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transitioning-to-middle-school-learning-disordersManaging new situations is an essential skill to teach children with learning disorders. One of the more significant transitions for students is the transition to middle school. Big changes are involved both socially and academically. In middle school, students will no longer have one main teacher, but instead will have four to six different teachers and different classrooms that they must travel to each day. Here are some tips you can apply to help your child transition from elementary to middle school.

1. Visit the School

Prior to your child attending the school, it's best to contact the school and set up a tour date during after school hours or in the mornings when the school is empty. It's a great opportunity for your child to see where their classroom is and get a layout of the school without the pressure of getting to the next class on time or navigating through crowds of students. You can also do a few practice runs with your child visiting each class in the order of their schedule.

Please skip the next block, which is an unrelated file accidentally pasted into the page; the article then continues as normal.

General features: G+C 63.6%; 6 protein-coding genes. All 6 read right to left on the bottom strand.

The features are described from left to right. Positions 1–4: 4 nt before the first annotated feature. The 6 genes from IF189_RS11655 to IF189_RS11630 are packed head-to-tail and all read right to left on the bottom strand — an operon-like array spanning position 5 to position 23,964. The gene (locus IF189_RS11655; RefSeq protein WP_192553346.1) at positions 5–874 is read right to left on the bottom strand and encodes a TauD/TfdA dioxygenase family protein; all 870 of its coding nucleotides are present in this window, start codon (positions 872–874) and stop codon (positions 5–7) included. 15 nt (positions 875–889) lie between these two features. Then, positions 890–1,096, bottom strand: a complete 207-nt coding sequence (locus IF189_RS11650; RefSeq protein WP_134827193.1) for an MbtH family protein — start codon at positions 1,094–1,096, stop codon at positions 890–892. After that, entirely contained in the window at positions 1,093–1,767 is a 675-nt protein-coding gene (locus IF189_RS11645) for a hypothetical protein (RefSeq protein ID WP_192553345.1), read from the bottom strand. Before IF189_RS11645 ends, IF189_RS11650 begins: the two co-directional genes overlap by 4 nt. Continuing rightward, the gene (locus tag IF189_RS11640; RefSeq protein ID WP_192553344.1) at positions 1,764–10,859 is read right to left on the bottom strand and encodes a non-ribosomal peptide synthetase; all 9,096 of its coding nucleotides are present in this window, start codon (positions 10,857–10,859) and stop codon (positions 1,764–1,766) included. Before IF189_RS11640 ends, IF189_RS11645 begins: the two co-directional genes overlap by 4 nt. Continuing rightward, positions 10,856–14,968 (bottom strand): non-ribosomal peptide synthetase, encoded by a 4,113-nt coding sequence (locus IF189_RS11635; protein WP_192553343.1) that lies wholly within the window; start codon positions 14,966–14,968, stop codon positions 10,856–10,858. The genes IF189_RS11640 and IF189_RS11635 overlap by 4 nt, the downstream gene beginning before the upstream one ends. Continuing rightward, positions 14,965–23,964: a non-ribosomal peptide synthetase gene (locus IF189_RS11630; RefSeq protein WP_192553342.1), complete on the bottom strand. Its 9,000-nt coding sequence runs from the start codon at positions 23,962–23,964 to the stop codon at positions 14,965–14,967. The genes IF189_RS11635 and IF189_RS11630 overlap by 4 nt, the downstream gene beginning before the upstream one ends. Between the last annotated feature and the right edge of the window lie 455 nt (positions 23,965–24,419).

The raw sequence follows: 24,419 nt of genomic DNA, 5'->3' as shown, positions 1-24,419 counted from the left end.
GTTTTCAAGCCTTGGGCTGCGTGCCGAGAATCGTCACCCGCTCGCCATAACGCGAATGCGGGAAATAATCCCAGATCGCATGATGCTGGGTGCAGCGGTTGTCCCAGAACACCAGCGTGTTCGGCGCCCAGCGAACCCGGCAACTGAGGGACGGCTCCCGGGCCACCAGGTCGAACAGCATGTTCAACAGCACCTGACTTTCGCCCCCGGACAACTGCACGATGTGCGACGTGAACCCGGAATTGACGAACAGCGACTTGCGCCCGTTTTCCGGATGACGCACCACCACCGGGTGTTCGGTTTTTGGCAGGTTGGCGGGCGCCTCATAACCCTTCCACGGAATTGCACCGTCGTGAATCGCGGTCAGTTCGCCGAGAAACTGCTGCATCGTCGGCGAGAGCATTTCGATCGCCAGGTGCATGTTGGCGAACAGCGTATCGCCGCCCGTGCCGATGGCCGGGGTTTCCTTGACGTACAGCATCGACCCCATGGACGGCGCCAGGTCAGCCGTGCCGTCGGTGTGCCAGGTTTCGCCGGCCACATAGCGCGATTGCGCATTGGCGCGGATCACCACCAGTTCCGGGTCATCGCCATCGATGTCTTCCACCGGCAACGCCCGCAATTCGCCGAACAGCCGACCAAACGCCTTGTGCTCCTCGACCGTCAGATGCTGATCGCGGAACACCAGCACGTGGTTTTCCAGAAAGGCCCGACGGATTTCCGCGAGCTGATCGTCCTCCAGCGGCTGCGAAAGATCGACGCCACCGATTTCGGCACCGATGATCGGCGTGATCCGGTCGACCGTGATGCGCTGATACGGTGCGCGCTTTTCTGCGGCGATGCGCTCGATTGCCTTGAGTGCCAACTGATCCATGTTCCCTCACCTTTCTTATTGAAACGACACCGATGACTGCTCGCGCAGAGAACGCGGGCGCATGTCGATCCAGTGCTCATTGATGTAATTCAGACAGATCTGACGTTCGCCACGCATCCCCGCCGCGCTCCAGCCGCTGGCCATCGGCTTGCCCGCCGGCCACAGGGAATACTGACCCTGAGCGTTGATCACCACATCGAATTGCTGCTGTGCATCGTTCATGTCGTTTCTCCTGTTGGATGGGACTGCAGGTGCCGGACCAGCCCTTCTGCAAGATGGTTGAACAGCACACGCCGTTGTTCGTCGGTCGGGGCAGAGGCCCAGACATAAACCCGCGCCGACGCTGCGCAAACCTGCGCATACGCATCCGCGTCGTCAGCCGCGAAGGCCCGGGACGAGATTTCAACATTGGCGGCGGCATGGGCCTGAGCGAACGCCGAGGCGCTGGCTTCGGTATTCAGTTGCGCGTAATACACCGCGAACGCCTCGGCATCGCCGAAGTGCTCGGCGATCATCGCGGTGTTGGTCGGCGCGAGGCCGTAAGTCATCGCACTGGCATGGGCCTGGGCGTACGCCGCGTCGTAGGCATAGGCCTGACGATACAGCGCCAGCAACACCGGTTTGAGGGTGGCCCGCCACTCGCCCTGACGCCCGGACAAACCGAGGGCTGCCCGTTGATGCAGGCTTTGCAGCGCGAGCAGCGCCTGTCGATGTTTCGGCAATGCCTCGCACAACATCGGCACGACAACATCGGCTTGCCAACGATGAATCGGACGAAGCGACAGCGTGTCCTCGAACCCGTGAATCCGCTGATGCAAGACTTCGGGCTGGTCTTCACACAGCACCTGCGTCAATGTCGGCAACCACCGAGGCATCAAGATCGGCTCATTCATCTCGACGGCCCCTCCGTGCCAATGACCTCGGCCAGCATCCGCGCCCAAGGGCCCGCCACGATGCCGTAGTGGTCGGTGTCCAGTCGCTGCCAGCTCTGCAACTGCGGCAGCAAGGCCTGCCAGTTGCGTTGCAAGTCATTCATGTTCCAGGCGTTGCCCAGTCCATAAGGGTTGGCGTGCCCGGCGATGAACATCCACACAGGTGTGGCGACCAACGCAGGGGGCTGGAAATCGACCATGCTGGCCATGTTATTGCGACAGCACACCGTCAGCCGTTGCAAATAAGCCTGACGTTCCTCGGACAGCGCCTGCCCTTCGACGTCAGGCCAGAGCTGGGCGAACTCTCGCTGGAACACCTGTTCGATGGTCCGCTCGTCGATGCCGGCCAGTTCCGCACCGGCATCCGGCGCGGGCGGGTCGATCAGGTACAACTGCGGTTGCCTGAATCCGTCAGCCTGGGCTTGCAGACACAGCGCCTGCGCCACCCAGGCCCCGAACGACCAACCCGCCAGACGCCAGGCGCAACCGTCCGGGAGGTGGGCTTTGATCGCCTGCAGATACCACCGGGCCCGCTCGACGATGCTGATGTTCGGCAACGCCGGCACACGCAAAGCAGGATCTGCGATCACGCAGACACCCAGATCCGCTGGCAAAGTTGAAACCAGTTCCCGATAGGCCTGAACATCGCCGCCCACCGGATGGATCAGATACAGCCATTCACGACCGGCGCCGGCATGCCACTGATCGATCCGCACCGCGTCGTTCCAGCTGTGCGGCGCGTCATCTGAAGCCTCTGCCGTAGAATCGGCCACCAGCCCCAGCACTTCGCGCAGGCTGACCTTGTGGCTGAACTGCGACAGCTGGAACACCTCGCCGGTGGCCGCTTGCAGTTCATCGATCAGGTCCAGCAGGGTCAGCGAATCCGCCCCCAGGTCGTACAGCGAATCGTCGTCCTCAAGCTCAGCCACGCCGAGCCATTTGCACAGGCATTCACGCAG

2. Talk to the Teachers

It's important to talk to the teachers and staff at the school to help them understand your child's condition.  An informed teacher will be more likely to adjust certain things they do in the class to ensure your child feels comfortable.

3. Prepare Them

Be sure to discuss expectations for the new school year with your child well in advance, before they attend the new school. Explain to them that they will now have access to several teachers to help learn a wider range of materials. It's also important to assure your child that he has your complete support as he learns to navigate the new middle school environment. 
 
Going to middle school can be rough on students with learning disorders, but by following a plan, your child can have an easier transition to his new school. Informing the teachers and doing a practice run at the school will help ensure that those first days in middle school aren't stressful due to the new learning environment.

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